The agriculture present within the Roman Empire was somewhat weak, based very much on trade to receive most of its resources. In ancient times, grain was a very important factor to a successful empire, being the greatest food source to Romans. At one point, the city of Rome was cut off from its supply of grain from Egypt by Vespasian, causing a short famine.

A system of private property owners in Rome created a market/economy of business men who weeded out the weak, and kept the most efficient farmers/lands in business. This system of private land owners was very prominent in southern Italy. The fact that during the Renaissance southern Italy didn’t split into many city-states, staying as a farming region with the exception of the major sea port of Naples shows that southern Italy was very agricultural.

The division of labor for roman agriculture included, five percent in cereals, six percent in wine, six percent in olive oil and thirteen percent in other areas of food production. For a total of thirty-five percent of the roman population, out of the estimated sixty-five million people of the time, about ten million worked as farmers. An average farm producing grain in Rome might be 200 jugera (roman measurement, especially for farmlands, representing a 240 by 120 ft with a total area of 28,800 square feet), under the management of 6 farmers and 2 helpers, with a production rate of 10,000 modii (about 22,900 gallons or 86,666 liters, another roman measurement). While 400 of this went to the laborers, 8000 could be sold for profit, feeding around 200 others. Another 400 would be stored as surplus.

“Bread basket” provinces of Rome became a great source of grain and other agricultural needs for the empire. Each province, depending upon its specialties due to different conditions, supported the Roman Empire agriculturally in many different ways. With the Mediterranean Sea under Roman control, a vast variety of sources for different products was possible for importation for maintaining the empire. It is quite well known that Egypt exported much grain to Rome, and while the nation was still allowed to rule their people as they saw fit, they were expected to send much grain to Rome. Thus, the idea of “bread basket” provinces was born because in essence, Rome controlled these nations, while leaving their beliefs in tact. This allowed for Rome to prosper based on importation of products from these provinces. This idea of importation of products from other nations, though disappearing throughout the medieval ages, would later prosper again during the Renaissance based on the Romans ways, though on a much larger scale.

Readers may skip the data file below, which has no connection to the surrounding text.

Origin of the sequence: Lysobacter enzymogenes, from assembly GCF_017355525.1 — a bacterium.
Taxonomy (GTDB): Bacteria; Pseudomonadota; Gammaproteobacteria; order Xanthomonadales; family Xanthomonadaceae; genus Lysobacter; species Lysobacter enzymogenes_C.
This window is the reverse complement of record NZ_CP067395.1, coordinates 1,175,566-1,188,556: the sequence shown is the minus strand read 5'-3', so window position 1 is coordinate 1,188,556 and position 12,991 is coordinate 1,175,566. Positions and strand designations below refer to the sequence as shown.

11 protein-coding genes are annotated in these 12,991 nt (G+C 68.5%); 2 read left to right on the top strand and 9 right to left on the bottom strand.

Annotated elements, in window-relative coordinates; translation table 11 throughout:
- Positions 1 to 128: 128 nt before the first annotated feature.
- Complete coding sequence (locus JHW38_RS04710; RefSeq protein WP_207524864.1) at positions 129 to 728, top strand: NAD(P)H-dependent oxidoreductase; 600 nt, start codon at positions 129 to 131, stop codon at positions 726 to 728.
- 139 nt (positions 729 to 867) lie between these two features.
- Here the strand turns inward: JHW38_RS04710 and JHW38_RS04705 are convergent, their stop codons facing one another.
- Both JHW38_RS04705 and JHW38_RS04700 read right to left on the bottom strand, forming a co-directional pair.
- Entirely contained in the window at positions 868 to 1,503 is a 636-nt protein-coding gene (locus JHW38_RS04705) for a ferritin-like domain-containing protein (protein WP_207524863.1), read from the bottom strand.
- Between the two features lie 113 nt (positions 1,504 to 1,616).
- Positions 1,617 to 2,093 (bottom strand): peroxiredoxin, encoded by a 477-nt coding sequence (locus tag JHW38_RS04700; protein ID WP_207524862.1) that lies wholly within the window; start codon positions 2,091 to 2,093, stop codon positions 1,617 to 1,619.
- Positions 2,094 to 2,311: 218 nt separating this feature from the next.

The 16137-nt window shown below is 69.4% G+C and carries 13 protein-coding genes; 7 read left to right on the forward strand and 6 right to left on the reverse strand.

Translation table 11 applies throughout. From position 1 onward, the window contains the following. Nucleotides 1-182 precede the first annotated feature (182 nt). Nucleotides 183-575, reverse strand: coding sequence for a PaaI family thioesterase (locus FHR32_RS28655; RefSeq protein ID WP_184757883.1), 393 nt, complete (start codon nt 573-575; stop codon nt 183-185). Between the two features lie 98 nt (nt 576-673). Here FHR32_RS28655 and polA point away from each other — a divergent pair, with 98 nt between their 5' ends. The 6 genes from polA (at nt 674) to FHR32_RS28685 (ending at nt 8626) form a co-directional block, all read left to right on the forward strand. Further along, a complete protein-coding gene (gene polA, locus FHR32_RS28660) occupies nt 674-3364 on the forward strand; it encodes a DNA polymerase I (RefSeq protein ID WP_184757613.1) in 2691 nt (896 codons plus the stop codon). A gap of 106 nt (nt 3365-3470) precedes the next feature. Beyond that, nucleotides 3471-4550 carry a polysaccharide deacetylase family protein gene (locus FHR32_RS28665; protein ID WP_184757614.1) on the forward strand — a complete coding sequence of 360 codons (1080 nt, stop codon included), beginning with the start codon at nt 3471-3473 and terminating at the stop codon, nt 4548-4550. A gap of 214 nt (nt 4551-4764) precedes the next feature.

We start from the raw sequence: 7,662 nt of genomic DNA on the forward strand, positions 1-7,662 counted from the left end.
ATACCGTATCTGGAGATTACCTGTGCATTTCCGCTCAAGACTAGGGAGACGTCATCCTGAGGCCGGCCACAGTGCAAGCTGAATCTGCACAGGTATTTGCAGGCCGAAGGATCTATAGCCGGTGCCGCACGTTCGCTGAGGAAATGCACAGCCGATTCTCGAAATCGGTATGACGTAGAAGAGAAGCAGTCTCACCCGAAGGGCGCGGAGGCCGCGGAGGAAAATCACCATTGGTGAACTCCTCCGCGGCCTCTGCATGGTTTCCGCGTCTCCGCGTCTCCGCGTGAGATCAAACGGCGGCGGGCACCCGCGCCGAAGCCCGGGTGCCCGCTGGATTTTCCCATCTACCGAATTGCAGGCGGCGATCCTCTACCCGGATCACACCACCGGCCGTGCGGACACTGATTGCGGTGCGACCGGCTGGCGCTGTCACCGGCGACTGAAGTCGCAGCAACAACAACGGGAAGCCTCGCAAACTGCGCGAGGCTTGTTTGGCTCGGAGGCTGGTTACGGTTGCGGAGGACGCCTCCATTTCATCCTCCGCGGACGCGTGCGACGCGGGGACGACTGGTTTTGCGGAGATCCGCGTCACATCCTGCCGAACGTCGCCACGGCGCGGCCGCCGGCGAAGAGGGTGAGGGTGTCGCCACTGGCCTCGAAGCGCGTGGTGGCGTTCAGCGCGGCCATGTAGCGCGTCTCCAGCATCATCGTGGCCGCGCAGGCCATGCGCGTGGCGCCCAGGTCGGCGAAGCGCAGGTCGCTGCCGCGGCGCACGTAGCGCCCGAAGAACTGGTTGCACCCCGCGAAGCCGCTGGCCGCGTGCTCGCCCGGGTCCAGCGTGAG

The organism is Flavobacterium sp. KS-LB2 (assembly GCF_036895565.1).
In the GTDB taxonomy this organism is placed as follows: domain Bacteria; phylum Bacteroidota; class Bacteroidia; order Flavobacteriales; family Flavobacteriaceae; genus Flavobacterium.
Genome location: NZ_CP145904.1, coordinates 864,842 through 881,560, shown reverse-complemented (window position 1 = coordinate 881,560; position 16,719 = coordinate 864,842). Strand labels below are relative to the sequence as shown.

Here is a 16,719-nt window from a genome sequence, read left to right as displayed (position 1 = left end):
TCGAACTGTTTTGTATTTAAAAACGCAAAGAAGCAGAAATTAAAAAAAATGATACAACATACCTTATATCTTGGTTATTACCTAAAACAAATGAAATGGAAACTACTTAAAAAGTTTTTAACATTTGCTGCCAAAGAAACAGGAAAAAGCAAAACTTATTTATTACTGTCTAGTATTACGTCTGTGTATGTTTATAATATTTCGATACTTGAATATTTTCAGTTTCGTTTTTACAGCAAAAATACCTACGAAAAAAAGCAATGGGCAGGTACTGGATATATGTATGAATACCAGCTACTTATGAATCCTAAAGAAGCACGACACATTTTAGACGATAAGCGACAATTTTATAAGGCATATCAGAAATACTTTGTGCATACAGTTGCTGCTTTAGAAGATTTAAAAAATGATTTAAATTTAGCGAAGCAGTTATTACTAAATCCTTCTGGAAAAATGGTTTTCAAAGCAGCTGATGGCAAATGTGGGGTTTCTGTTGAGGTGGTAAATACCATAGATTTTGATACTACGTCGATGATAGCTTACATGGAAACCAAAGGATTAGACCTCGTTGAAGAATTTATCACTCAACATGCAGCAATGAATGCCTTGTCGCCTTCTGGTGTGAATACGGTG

Egypt, as one of many provinces controlled by Rome, was however one of very few of these provinces who were directly under the rule of the Emperor. The reasoning behind this was that one of the most important supplies that Rome brought in to its empire was grain. Therefore, it couldn't risk setting up a governor of Egypt who might turn on the empire. Instead, the Emperor of Rome had full authority over the region, preventing anything bad from befalling Rome.

Agricultural Tools and Systems

  • The Plough- Kept the land fertile and increased the germination rate of crops, however not as much as the 3 field system would in the middle ages.
  • Harvesting- An agriculture based on a seasonal system, where farmers harvested the crops of the season at the end of each season.
  • Irrigation- Like civilizations in the past, Rome used the idea of bringing water to the crops through canals dug in the ground to keep their crops well watered.
  • Hoeing and Weeding- Protection of the crops which the Romans had, keeping their production rates as high as possible with the current technologies.
  • Husbandry- Taming of horses which could then be used in both military purposes and leisurely/royal purposes. However, this also included oxen, sheep, mules and donkeys, where the Romans bred each to bring out the best traits that would result in a better harvest. While sheep were used for milk and meat, oxen and the other hardier animals worked on the farms.
  • Fishing- fish farms along with other sea foods allowed for in landers to have fresh sea foods on occasion. This was a stepping stone for later advances in sea food cultivation.
  • Mills- Churning of grain into flours which could then be used to produce bread, cereals and other flour based products.
  • Other Products- wineries, olive oils, spices, exotic meats, etc. The were also imported from other provinces regularly.

The Debutante for insight on Egypt

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